GREEN BAY, Wisconsin — The memories of what might have been never will be erased, but the Green Bay Packers earned an incredibly satisfying victory over the Seattle Seahawks on Sunday night.
Just more than eight months after the Packers blew a 12-point lead in the final four minutes of the NFC Championship Game, quarterback Aaron Rodgers completed 25 of 33 passes for 249 yards with two touchdowns as the Packers beat Seattle 27-17.
Green Bay is 2-0 — one of just five teams in the NFC — while the two-time defending NFC champions fell to 0-2.
With its offensive tackles struggling with Seattle’s edge rushers, Green Bay went to four-receiver sets, spread the field and went to a quick-hitting passing game for the go-ahead touchdown in the fourth quarter.
Rodgers threw a short pass to receiver Randall Cobb, who picked up 15 yards after the catch for a gain of 19. He threw another short pass to receiver Ty Montgomery, who picked up 15 yards after the catch for a gain of 17. On second-and-goal from the 5, Rodgers stepped up in the pocket and fired a bullet to tight end Richard Rodgers in the end zone for the touchdown. It was Rodgers-to-Rodgers again for the two-pointer, as the tight end made a tremendous catch despite interference by linebacker Bobby Wagner. That gave Green Bay a 24-17 lead with 9:28 remaining.
Aaron Rodgers completed all eight passes on the scoring drive.
On the ensuing possession, Seahawks quarterback Russell Wilson’s screen pass to running back Marshawn Lynch was intercepted in one-handed fashion by outside linebacker Jayrone Elliott. The Packers scored the clincher on Mason Crosby’s 21-yard field goal on the first play after the two-minute warning. On the first play of the drive, Seattle linebacker K.J. Wright was ejected for taking Richard Rodgers to the ground and pulling on his facemask.
Seattle withstood Green Bay’s hot start to take a 17-13 lead with back-to-back touchdowns to open the second half. The first was a 5-yard touchdown pass to running back Fred Jackson on third-and-goal and the second was a 13-yard touchdown strike to receiver Doug Baldwin.
Green Bay answered with a 44-yard field goal, set up by a 35-yard run by James Starks, who played most of the game after Eddie Lacy left in the first quarter with an injured ankle. That cut the margin to 17-16 with 3:12 remaining in the third quarter.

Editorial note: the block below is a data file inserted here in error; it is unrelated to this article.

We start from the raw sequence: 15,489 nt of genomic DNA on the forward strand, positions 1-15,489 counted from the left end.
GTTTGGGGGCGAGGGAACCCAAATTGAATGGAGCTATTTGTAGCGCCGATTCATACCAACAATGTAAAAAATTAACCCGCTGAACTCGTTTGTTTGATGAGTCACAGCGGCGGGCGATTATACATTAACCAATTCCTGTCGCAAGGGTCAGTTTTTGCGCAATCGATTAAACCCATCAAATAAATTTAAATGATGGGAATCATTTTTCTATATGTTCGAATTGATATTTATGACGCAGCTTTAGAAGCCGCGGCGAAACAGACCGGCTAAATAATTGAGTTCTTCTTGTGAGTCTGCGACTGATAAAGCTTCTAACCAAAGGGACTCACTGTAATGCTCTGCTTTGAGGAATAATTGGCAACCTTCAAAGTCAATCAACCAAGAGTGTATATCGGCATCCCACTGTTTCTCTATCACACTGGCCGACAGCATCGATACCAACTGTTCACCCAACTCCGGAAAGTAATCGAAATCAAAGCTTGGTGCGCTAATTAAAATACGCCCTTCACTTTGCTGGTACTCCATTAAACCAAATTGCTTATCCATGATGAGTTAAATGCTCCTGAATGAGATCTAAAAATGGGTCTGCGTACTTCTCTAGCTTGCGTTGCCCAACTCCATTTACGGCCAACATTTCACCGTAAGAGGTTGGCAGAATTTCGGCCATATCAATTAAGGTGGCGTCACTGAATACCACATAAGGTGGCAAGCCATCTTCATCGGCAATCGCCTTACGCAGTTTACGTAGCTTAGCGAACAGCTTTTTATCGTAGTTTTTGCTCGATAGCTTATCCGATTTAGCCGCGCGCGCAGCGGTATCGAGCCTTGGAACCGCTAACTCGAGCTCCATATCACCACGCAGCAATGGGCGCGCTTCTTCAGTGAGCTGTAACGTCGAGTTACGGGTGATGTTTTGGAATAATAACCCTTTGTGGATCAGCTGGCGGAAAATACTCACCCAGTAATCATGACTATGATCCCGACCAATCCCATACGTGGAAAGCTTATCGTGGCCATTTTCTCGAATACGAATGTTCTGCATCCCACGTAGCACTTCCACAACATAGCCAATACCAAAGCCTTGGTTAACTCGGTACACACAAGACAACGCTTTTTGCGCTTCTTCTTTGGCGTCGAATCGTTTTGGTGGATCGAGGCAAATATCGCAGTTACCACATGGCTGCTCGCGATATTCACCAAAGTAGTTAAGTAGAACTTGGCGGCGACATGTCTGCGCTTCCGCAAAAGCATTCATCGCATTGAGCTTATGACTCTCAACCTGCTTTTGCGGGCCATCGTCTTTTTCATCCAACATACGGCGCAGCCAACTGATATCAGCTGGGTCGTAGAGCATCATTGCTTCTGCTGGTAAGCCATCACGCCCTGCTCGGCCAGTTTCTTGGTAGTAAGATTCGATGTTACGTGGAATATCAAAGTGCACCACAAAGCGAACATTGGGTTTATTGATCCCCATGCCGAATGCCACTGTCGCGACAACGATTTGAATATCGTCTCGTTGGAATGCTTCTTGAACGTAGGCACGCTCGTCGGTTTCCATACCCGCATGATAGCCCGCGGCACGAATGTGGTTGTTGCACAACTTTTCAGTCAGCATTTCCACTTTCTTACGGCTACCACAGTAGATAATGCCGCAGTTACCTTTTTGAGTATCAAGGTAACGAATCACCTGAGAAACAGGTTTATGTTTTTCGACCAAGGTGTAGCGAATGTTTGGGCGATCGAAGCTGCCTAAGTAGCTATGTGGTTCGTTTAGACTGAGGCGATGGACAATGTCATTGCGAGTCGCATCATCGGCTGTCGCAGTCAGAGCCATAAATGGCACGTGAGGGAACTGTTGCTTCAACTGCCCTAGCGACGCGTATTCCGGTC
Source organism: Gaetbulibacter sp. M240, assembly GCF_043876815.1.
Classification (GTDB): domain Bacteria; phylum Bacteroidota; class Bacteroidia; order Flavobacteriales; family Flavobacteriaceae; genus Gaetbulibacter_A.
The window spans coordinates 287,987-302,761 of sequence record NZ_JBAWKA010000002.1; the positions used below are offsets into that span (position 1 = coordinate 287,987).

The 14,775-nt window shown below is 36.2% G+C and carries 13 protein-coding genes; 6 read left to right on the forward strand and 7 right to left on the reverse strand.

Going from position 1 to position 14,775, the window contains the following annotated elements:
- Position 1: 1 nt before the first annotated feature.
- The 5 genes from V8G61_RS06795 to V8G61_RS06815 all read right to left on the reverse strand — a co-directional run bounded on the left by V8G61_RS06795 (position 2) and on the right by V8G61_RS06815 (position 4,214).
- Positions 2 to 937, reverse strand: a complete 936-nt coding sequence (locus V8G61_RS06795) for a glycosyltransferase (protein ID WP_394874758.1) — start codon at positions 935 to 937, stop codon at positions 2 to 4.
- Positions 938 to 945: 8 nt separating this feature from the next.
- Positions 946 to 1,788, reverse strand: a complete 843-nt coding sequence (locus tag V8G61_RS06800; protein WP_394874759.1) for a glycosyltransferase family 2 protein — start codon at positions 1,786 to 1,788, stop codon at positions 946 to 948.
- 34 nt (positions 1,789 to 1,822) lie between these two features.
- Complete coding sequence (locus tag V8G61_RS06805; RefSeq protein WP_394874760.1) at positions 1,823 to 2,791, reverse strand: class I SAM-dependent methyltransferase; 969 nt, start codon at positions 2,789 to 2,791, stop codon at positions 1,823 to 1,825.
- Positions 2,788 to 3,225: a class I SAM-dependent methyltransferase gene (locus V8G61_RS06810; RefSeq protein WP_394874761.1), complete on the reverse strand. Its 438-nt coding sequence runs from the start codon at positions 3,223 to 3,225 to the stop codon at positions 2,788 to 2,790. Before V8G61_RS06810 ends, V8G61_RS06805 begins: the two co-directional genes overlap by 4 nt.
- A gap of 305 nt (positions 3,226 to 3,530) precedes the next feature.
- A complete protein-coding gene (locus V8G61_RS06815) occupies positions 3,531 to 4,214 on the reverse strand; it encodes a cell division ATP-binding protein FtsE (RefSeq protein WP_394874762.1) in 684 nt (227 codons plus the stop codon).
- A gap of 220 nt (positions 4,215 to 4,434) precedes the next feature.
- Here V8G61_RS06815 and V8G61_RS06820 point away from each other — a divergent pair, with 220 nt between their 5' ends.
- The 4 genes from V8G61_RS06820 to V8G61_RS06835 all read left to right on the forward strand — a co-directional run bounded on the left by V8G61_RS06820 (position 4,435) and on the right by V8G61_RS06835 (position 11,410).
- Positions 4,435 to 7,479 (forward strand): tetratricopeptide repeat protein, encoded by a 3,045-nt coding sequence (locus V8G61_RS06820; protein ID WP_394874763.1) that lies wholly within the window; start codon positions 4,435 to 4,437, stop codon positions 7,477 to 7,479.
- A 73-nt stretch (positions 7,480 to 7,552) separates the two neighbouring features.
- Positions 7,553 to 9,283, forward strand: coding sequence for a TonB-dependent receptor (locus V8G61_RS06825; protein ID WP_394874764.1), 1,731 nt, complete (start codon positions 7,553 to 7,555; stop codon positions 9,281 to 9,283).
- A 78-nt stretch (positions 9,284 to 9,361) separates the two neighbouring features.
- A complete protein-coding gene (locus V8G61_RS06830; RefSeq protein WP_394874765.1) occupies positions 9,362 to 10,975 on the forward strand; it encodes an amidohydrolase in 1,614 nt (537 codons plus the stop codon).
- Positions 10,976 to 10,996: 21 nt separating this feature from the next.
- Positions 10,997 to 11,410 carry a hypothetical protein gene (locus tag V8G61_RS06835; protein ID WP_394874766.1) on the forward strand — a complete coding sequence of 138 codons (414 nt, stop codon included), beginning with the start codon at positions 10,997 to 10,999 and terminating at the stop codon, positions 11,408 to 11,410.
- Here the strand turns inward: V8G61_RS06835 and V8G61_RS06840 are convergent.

Green Bay rode an opening surge of energy to a quick 10-0 lead en route to a 13-3 lead at halftime.
The Packers drove 80 yards for a touchdown to open the game. The key was a challenge flag thrown by coach Mike McCarthy on the third play of the series. Aaron Rodgers overthrew Richard Rodgers on third-and-1, but McCarthy correctly argued that Seattle had 12 men on the field. Aaron Rodgers soon hit wide receiver James Jones for a 29-yard touchdown.
Seattle went three-and-out on its opening possession as Green Bay dropped Lynch for losses of 2 and 3 yards. The Seahawks’ defense, however, stiffened — a trend that held true for most of the remainder of the first half. Green Bay took possession at Seattle’s 44 but couldn’t get a first down and settled for a 54-yard field goal by kicker Mason Crosby.
The Seahawks responded with a 54-yard field goal from kicker Stephen Hauschka that hit the left upright.
NOTES: The Packers coaxed three plays on their opening-drive touchdown, including the scoring play when DE Michaell Bennett jumped offside and QB Aaron Rodgers hit WR James Jones. … Packers RB Eddie Lacy departed following a third-and-1 conversion on that drive. The training staff worked on his ankle during Green Bay’s next possession before taking him to the locker room on a cart. He was ruled out for the rest of the game. The Packers also lost WR Davante Adams to an ankle injury. … Seahawks LB K.J. Wright stripped Packers RB James Starks for the first half’s only turnover. … Seattle’s Richard Sherman stayed at his customary spot at left cornerback. He played some in the slot last week, and there was talked he would follow Packers WR Randall Cobb inside.